11. NETBIOS - unprotected Windows networking shares

Improper configuration can expose critical system files or give full file system access to any hostile party connected to the Internet. Many computer owners unknowingly open their systems to hackers when they try to improve convenience for coworkers and outside researchers by making their drives readable and writeable by network users.

Systems impacted:
Microsoft Windows NT and Windows 2000 systems

12. Information leakage via null session connections

A Null Session connection, also known as Anonymous Logon, is a mechanism that allows an anonymous user to retrieve information (such as user names and shares) over the network, or to connect without authentication.

Systems impacted:
Windows NT and Windows 2000 systems

13. Weak hashing in SAM (LM hash)

Since LAN Manager uses a much weaker encryption scheme than do the more current Microsoft approaches, LAN Manager passwords can be broken in a very short period of time. Even strong password hashes can be cracked in under a month.

Systems impacted:
Microsoft Windows NT and 2000 servers

Vulnerabilities That Affect Unix Systems

14. Buffer Overflows in RPC Services

Remote procedure calls (RPCs) allow programs on one computer to execute programs on a second computer. They are widely used to access network services such as NFS file sharing and NIS. Multiple vulnerabilities caused by flaws in RPC are being actively exploited. There is compelling evidence that the majority of the distributed denial of service attacks launched during 1999 and early 2000 were executed by systems that had been victimized through the RPC vulnerabilities.

Systems impacted:
Most versions of Unix

15. Sendmail Vulnerabilities

Several flaws have been found over the years. In fact, the very first advisory issued by CERT/CC, in 1988, made reference to an exploitable weakness in Sendmail. In one of the most common exploits, the attacker sends a crafted mail message to the machine running Sendmail, and Sendmail reads the message as instructions requiring the victim machine to send its password file to the attacker’s machine (or to another victim) where the passwords can be cracked.

Systems impacted:
Most versions of Unix and Linux

16. Bind Weaknesses

The Berkeley Internet Name Domain (BIND) package is the most widely used implementation of Domain Name Service (DNS) -- the critical means by which we all locate systems on the Internet by name (e.g., without having to know specific IP addresses -- and this makes it a favorite target for attack. Sadly, according to a mid-1999 survey, as many as 50% of all DNS servers connected to the Internet are running vulnerable versions of BIND. In a typical example of a BIND attack, intruders erased the system logs and installed tools to gain administrative access.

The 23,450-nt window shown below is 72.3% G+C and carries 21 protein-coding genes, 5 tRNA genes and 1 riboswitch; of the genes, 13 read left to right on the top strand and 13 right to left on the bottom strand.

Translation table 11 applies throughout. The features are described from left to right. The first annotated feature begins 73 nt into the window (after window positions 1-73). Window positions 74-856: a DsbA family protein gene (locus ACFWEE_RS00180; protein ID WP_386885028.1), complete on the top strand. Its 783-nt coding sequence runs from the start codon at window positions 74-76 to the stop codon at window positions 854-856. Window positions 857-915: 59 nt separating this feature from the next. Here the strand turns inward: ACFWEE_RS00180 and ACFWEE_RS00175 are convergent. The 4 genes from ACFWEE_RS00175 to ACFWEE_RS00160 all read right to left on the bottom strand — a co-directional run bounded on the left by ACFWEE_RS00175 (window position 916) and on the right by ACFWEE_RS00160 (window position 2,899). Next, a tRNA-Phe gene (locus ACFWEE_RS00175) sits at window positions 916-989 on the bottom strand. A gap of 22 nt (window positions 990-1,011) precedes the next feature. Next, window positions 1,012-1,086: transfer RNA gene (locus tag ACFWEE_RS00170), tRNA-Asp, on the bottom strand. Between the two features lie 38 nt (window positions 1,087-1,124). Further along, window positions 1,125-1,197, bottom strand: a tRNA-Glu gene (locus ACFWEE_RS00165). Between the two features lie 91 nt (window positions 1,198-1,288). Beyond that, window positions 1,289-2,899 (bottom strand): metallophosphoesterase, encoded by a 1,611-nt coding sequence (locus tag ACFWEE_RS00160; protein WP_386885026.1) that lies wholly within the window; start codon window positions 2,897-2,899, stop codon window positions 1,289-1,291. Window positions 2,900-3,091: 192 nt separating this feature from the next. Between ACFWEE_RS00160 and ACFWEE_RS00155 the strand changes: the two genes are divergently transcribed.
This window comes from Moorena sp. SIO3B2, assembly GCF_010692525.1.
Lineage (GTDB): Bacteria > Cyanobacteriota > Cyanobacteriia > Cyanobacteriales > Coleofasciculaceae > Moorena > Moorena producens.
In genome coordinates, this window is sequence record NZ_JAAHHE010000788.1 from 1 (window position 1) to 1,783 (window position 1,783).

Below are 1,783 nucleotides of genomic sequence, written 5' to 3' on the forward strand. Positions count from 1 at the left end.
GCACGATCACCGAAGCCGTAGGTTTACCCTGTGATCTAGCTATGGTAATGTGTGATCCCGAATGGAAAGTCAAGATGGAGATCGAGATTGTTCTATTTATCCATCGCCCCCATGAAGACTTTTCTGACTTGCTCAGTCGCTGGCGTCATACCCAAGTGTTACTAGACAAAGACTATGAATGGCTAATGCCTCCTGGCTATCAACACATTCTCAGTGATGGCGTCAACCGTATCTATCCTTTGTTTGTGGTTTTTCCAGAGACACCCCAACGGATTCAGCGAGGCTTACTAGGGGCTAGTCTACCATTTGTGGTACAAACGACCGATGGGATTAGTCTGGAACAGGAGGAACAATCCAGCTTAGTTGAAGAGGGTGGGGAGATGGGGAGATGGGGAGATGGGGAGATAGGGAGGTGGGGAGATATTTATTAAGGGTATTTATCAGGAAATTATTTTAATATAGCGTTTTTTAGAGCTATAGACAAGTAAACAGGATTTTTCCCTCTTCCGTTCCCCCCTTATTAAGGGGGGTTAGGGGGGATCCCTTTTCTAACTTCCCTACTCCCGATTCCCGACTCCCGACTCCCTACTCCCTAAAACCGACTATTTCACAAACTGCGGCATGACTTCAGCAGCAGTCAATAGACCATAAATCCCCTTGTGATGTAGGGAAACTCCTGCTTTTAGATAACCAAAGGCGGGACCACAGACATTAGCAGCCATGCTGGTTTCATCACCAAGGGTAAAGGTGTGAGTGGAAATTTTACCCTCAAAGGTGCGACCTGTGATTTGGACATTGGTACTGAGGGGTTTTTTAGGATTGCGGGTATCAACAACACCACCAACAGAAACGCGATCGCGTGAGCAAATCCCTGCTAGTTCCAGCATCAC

Systems impacted:
Multiple UNIX and Linux systems

17. R Commands

Trust relationships are widely used in the UNIX world, particularly for system administration. Companies frequently assign a single administrator to be responsible for dozens or even hundreds of systems. Administrators often use trust relationships and the related UNIX r commands to switch from system to system conveniently. r commands enable someone to access a remote system without supplying a password. Instead of requiring a username/password combination, the remote machine authenticates anyone coming from a trusted IP addresses. If an attacker gains control of any machine in such a trusted network, he or she can gain access to all other machines that trust the hacked machine.

Systems impacted:
Most variants of Unix, including Linux

18. LPD (remote print protocol daemon)

LPD listens for requests on TCP port 515. The programmers who developed the code that transfers print jobs from one machine to another made an error that creates a buffer overflow vulnerability. If the daemon is given too many jobs within a short time interval, the daemon will either crash or run arbitrary code with elevated privileges.

Systems impacted:
The following systems are impacted:
Solaris 2.6 for SPARC, Solaris 2.6 x86, Solaris 7 for SPARC, Solaris 7 x86, Solaris 8 for SPARC, Solaris 8 x86, Most variants of Linux.

19. sadmind and mountd

Sadmind allows remote administration access to Solaris systems, providing a graphical user interface for system administration functions. Mountd controls and arbitrates access to NFS mounts on UNIX hosts. Buffer overflows in these applications, enabled by programming errors made by the software developers, can be exploited to allow attackers to gain control with root access.

Systems impacted:
Multiple versions of Unix

20. Default SNMP Strings

uses an unencrypted "community string" as its only authentication mechanism. Lack of encryption is bad enough, but the default community string used by the vast majority of SNMP devices is "public", with a few "clever" network equipment vendors changing the string to "private" for more sensitive information. Attackers can use this vulnerability in SNMP to reconfigure or shut down devices remotely. Sniffed SNMP traffic can reveal a great deal about the structure of your network, as well as the systems and devices attached to it.

Systems impacted:
All UNIX systems and network devices

Well i hope that list help´s you guys to harden your systems.